During World War I, Karl Skala, a German poet, was a soldier huddled in a foxhole with his best friend.
An artillery shell exploded, killing his friend.
Skala was unhurt, but had an out of body experience.
It was a 'shared death experience'.
Skala felt himself being drawn up with his friend, above the battlefield.
Then he looked up and saw a bright light and felt himself going toward it with his friend.
Then he stopped and returned to his body.
William Peters, a hospice volunteer, had been entrusted with the care of a former merchant marine, called Ron.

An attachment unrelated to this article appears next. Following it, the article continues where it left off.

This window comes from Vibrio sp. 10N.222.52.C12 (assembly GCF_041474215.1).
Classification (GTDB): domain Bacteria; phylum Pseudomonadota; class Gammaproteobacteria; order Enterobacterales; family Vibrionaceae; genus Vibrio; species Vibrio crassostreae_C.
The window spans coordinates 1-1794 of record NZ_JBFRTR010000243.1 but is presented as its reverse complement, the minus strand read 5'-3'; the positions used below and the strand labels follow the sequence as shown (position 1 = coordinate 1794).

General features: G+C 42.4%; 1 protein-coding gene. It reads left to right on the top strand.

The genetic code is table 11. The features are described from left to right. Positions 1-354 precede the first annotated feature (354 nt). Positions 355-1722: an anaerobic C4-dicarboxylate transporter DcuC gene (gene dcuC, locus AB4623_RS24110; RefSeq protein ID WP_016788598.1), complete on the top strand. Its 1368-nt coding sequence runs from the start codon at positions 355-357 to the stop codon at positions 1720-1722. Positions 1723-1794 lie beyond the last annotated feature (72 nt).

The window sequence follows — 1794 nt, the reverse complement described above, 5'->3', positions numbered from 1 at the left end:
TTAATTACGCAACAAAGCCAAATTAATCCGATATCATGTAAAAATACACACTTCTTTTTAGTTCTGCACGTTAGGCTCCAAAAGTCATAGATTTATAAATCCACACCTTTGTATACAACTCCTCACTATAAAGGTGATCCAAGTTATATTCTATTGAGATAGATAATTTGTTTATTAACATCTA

One lunch time, while reading, Peters felt his spirit leаve his body.
Peters sаid: “He looked аt me аnd he gаve me this hаppy, contented look аs if he wаs telling me, ‘Check this out. Here we аre.'”
Peters then returned to his body.
'These words, taken from case reports collected by the Near-Death Experience Research Foundation, are from a young seaman who was recalling an experience that followed a life-threatening fall from a navy pier. After losing consciousness, he found himself in “an absolutely beautiful green field of grass” with his beloved canine friend.'